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Blue carbon project with Community of Arran Seabed Trust

Published: 22 August 2023


Conducting field surveys, ground truthing exercises and primary data collection regarding blue carbon habitats and their carbon storage potential on the Isle of Arran.

Project overview

Marine environments are known to store and sequester vast amounts of carbon known as “blue carbon”, but determining exactly how much is very challenging.

In assessing, monitoring and gaining a greater insight into these habitats, we can begin to understand their value as a natural climate change mitigation measure, and further underpin their value as long-term stores of CO2 which require protection from external threats.

Our solution

Sampling and surveying different marine habitats helps us to build a picture of their health and effectiveness at storing CO2.

We conduct field surveys in order to know exactly how efficient these carbon stores are, and monitor these environments long term to understand if they face any external pressures which can be managed

What we did

The Whiting Bay seagrass bed on the eastern shores of Arran is believed to be the largest seagrass bed in the Clyde. Seagrass is a highly productive habitat, capable of capturing and storing large amounts of carbon within the plant material and underlying sediments.

Initially we completed dive surveys along a 50m transect in a southern section of the bed which hadn’t been surveyed before. We placed quadrats along the transect and assessed the density, shoot length, epiphyte coverage and underlying substrate of these beds.

We conducted drop-down video (DDV) surveys around the north and eastern coasts of Arran. DDV is a great inexpensive way to collect footage from a large underwater area, and involves lowering a camera to just above the seabed in order to record footage of a survey area (it really can be as simple as a GoPro on a pole). We deployed 12 DDVs in total, each lasting 5 minutes, and tracked our movements via GPS so we could map the survey areas using GIS software. We watched this footage back and recorded data on all of the habitats observed.

We surveyed in and around Brodick Bay, Holy Isle and Lamlash Bay, as well as taking the first known recordings in Lochranza.We also conducted snorkel surveys in Drumadoon where we discovered a new section of seagrass within the South Arran MPA. To our knowledge this area has not been assessed before, so finding this seagrass was a real bonus. The seagrass here is quite patchy, so we snorkelled across sections of the bed, recording waypoints on a GPS unit whenever we were above a patch. These way points will be mapped in GIS, providing an indication of the extent of the bed.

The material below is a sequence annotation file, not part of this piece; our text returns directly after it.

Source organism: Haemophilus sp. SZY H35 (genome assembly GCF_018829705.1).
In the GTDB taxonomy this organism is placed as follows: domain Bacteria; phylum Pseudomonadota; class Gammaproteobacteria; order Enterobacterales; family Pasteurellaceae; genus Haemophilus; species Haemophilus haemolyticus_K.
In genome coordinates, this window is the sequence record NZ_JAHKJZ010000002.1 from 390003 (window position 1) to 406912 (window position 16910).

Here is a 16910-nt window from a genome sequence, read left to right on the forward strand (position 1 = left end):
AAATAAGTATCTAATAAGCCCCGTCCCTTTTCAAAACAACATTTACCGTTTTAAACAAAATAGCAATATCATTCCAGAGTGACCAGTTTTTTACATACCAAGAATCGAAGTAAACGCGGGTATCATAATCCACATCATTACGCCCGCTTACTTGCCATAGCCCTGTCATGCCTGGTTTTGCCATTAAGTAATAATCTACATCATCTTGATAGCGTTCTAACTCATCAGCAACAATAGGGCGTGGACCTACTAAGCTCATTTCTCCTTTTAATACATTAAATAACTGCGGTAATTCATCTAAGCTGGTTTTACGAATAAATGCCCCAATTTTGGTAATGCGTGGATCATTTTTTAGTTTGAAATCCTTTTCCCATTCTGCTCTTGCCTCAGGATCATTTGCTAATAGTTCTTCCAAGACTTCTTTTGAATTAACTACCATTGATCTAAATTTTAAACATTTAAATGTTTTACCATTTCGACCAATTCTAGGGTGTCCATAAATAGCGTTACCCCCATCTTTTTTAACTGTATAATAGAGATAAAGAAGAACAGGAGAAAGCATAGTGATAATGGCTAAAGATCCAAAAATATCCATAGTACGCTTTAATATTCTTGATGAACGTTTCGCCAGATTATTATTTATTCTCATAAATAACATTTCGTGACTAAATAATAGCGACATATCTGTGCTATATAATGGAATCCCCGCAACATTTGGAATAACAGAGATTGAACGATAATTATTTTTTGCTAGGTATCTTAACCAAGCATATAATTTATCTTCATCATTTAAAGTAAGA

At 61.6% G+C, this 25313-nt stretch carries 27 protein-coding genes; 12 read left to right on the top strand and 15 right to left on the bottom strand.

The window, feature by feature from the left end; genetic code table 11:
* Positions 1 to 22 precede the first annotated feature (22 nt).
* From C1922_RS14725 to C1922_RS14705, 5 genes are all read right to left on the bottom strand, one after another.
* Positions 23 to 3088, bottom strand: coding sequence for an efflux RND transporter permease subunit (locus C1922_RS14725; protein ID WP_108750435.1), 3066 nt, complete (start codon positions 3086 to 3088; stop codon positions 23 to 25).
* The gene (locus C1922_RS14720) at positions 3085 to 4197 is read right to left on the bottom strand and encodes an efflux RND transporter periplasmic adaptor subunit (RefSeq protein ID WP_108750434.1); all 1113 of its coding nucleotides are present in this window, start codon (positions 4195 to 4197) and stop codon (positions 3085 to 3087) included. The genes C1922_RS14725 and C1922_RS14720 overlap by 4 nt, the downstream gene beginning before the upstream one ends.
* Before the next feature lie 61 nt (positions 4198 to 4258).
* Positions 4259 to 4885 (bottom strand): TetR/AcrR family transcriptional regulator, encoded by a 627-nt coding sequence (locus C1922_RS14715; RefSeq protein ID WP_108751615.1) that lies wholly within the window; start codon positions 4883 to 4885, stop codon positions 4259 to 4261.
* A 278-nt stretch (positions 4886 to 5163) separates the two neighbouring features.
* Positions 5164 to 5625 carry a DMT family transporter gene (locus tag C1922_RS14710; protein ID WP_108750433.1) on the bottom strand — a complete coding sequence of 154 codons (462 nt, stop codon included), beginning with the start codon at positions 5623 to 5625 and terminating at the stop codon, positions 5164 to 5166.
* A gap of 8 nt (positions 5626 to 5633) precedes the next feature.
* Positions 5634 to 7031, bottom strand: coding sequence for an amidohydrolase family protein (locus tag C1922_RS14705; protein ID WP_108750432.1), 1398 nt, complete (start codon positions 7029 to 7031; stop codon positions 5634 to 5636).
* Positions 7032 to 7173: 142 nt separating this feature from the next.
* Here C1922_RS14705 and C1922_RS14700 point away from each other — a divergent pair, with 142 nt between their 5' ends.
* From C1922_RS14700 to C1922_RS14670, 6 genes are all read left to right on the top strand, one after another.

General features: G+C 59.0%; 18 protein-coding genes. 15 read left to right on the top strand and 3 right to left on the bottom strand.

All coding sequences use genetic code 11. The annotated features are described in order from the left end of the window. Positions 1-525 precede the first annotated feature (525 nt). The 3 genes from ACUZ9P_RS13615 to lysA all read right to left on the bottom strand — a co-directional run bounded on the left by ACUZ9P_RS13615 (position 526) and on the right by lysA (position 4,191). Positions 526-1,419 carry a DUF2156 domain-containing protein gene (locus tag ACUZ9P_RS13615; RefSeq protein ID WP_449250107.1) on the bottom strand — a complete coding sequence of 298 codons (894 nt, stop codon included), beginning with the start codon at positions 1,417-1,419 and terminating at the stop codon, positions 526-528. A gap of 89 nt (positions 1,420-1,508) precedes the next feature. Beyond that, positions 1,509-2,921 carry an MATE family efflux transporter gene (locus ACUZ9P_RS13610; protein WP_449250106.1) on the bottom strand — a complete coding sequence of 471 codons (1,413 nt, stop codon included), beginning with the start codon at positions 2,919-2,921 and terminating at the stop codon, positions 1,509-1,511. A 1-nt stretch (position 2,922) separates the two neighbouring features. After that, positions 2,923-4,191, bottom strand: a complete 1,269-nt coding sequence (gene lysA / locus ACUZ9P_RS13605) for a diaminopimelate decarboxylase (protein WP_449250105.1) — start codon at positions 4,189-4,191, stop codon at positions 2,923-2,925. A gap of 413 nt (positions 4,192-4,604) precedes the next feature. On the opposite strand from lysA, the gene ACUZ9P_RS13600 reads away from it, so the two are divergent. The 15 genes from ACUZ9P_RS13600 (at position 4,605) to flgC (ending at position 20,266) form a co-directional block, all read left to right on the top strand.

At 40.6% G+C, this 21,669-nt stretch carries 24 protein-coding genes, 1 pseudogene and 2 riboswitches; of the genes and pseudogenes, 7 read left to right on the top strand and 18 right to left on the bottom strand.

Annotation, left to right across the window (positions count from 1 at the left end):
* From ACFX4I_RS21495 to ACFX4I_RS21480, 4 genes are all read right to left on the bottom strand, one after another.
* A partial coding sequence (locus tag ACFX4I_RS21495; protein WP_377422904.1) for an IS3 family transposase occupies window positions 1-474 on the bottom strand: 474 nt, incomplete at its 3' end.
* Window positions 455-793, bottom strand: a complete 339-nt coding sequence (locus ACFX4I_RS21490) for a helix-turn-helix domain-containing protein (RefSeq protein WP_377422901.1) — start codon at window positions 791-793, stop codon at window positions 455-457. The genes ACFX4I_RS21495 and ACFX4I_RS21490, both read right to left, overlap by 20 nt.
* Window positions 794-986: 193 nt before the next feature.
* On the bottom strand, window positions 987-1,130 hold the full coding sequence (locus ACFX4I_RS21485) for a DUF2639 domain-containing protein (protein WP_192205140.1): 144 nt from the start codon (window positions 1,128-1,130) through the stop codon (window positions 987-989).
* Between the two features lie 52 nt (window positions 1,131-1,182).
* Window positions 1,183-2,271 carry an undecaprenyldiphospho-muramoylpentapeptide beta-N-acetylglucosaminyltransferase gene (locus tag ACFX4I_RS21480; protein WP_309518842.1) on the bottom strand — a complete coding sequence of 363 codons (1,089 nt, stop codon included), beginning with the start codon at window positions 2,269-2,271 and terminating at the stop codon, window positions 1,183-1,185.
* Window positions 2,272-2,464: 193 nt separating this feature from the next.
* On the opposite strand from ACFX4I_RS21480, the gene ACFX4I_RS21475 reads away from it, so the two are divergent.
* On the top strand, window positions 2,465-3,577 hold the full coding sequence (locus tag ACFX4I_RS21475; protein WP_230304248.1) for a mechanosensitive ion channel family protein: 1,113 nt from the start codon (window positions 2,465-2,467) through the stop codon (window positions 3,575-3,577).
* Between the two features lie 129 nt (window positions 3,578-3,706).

We also surveyed a large bed of kelp near the shoreline using a GPS in tracker mode. From a carbon perspective, kelp is viewed as a carbon donor rather than a sink, as its primary means of developing carbon stocks is through donation to other ecosystems which feed on and accumulate within the detritus (waste material).

We finished taking core samples from the seagrass beds in Whiting Bay. These samples will be sent for carbon analysis, which will tell us how much carbon is being stored in the underlying sediments. Seagrass carbon uptake can differ by geographic location, so taking these samples enables us to estimate a more accurate carbon value of seagrass within the South Arran MPA.

Outcome and results

Understanding the carbon storage of marine environments can help to inform marine policy and spatial planning, to ensure no damage occurs to the habitats.

Preserving and enhancing these habitats will encourage sustainable use of marine spaces, protect vulnerable species, and help on the road to Net-Zero.

Why Adler and Allan?

We have experience conducting desktop assessments of blue carbon habitats, as well as demonstratable skills in field survey techniques.

We have worked alongside the Scottish government to produce habitat suitability models in GIS for the entire network of Scottish islands, outlining potential areas for targeted surveys.

Additionally, we have undertaken a range of survey techniques including drop-down video recordings, snorkel and dive surveys, core sampling and carbon analysis.

We can provide an end-to-end approach to assessing blue carbon stocks and habitat potential for carbon storage in areas around the U.K, and are engaging with industry leaders surrounding best practises, most relevant research, and methodologies.

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